Battle of Khanwa

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The Battle of Khanwa was fought at Khanwa on March 16, 1527. It was fought between the invading Timurid forces of Babur and the Rajput Confederation led by Rana Sanga for supremacy of Northern India.



Tuzk-e Babri

Babur. Tuzk-e Babri. (trans.) Abdul Rahim Khan-I-Khanan. illuminated. Delhi: Akbar, 1589. p. Folio 318b. This manuscript is available in National Museum, New Delhi. The Persian translation was done from the original Turkic manuscript of Babur. quoted in Aabhas Maldahiyar - Babur_ The Chessboard King-Vintage Books (2024)
  • (March 17th, 1527) On Saturday the 13th day of the second Jumāda of the date 933, a day blessed by the words, God hath blessed your Saturday, the army of Islām was encamped near the village of Kānwa, a dependency of Bīāna, hard by a hill which was four miles from the enemies of the Faith. When those accursed infidel foes of Muḥammad’s religion heard the reverberation of the armies of Islām, they arrayed their ill-starred forces and moved forward with one heart, relying on their mountain-like, demon-shaped elephants, as had relied the Lords of the Elephant1 who went to overthrow the sanctuary (ka‘ba) of Islām.
    Having these elephants, the wretched Hindus
    Became proud, like the Lords of the Elephant;
    Yet were they odious and vile as is the evening of death,
    Blacker than night, outnumbering the stars,
    All such as fire is but their heads upraised
    In hate, as rises its smoke in the azure sky,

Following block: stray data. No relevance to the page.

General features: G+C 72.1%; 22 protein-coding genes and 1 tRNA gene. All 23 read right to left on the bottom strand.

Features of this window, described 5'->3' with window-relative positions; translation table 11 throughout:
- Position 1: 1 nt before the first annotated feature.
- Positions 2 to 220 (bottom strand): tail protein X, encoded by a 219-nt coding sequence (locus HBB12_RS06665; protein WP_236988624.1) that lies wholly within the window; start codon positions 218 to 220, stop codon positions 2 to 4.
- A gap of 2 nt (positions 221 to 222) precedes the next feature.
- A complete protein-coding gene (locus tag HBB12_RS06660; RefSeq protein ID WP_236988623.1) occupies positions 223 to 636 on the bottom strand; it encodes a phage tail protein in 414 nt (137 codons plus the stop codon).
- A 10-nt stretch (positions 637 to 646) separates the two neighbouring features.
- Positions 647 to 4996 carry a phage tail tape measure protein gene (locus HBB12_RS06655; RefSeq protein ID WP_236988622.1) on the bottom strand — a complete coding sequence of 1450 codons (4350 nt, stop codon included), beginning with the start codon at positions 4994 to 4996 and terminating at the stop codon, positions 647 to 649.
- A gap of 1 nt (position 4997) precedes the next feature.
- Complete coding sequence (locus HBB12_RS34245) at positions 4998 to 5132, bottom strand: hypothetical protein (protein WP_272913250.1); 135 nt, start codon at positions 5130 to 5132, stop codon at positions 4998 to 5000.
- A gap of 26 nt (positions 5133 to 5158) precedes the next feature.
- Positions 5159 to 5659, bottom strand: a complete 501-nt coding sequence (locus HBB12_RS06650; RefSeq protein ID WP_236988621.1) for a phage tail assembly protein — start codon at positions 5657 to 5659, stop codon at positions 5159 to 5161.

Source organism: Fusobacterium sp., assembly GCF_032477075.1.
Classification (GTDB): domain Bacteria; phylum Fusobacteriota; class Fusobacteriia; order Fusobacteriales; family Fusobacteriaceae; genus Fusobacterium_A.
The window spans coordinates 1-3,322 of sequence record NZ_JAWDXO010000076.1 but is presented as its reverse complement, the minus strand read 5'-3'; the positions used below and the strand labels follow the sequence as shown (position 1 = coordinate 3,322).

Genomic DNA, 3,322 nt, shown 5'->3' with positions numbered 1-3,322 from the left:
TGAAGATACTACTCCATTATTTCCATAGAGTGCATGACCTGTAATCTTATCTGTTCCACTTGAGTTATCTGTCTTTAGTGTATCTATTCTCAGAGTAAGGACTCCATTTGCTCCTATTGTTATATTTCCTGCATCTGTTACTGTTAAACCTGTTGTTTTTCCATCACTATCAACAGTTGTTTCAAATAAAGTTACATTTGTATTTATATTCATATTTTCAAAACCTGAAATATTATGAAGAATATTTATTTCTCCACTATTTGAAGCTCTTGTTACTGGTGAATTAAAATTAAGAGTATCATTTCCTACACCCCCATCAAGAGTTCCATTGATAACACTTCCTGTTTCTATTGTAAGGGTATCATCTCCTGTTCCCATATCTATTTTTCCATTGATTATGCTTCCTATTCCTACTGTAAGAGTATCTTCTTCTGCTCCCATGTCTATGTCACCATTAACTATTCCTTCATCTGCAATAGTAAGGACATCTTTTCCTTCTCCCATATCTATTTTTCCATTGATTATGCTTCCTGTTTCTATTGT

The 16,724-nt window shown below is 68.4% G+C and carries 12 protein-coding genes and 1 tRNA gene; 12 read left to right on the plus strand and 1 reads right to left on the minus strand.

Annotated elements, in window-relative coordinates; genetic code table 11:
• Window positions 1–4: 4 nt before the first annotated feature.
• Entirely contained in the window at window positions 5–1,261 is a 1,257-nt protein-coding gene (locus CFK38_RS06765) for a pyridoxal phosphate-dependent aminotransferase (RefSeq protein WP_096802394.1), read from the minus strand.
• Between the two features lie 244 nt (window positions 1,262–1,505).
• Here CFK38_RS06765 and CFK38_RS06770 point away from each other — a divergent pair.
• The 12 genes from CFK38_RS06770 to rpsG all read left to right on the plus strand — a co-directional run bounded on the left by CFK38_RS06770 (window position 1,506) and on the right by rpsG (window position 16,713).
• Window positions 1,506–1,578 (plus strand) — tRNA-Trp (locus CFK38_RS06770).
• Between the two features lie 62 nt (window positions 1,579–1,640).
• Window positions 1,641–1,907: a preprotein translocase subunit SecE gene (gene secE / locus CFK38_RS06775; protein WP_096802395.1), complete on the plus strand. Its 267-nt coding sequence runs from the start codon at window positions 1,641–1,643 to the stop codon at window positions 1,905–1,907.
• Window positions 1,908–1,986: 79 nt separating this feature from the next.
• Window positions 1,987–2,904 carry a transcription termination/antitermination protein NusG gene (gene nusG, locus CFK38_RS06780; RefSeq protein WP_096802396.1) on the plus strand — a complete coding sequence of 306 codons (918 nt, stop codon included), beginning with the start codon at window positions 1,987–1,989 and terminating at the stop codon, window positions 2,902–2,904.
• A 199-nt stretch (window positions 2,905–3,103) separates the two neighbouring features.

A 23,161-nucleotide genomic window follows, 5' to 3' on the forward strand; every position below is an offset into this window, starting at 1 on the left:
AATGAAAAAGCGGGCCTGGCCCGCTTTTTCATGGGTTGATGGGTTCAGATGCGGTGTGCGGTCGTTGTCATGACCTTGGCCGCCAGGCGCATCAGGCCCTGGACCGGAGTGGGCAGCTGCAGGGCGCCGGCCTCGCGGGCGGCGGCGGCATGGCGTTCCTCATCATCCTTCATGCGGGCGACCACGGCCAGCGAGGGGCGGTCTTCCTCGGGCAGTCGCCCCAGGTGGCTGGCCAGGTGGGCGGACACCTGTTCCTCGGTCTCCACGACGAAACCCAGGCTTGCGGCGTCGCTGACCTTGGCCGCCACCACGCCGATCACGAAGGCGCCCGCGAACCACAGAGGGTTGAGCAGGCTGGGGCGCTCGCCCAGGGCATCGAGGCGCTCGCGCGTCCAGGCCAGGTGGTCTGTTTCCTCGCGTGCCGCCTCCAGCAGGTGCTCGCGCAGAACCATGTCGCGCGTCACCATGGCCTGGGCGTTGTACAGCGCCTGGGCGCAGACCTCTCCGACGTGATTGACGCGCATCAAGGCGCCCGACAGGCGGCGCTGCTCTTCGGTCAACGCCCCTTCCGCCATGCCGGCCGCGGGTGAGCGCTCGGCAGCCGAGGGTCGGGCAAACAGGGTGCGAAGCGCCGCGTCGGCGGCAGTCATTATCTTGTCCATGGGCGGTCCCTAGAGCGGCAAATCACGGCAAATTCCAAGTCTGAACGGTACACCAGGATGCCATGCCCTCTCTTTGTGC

Ant-like they come from right and from left,
    Thousands and thousands of horse and foot.
    They advanced towards the victorious encampment, intending to give battle. The holy warriors of Islām, trees in the garden of valor, moved forward in ranks straight as serried pines and, like pines uplift their crests to heaven, uplifting their helmet-crests which shone even as shine the hearts of those that strive in the way of the Lord; their array was like Alexander’s iron-wall, and, as is the way of the Prophet’s Law,
    straight and firm and strong, as though they were a well-compacted building; and they became fortunate and successful in accordance with the saying, They are directed by their Lord, and they shall prosper.
    In that array no rent was frayed by timid souls;
    Firm was it as the Shāhanshāh’s resolve, strong as the Faith;
    Their standards brushed against the sky;
    Verily we have granted thee certain victory.
    Obeying the cautions of prudence, we imitated the ghāzīs of Rūm by posting matchlockmen (tufanchīān) and cannoneers (ra‘d-andāzān) along the line of carts which were chained to one another in front of us; in fact, Islām’s army was so arrayed and so steadfast that primal Intelligence and the firmament (‘aql-i-pīr u charkh-i-aīr) applauded the marshalling thereof. To affect this arrangement and organization, Niāmu’d-dīn ‘Alī Khalīfa, the pillar of the Imperial fortune, exerted himself strenuously; his efforts were in accord with Destiny, and were approved by his sovereign’s luminous judgment.
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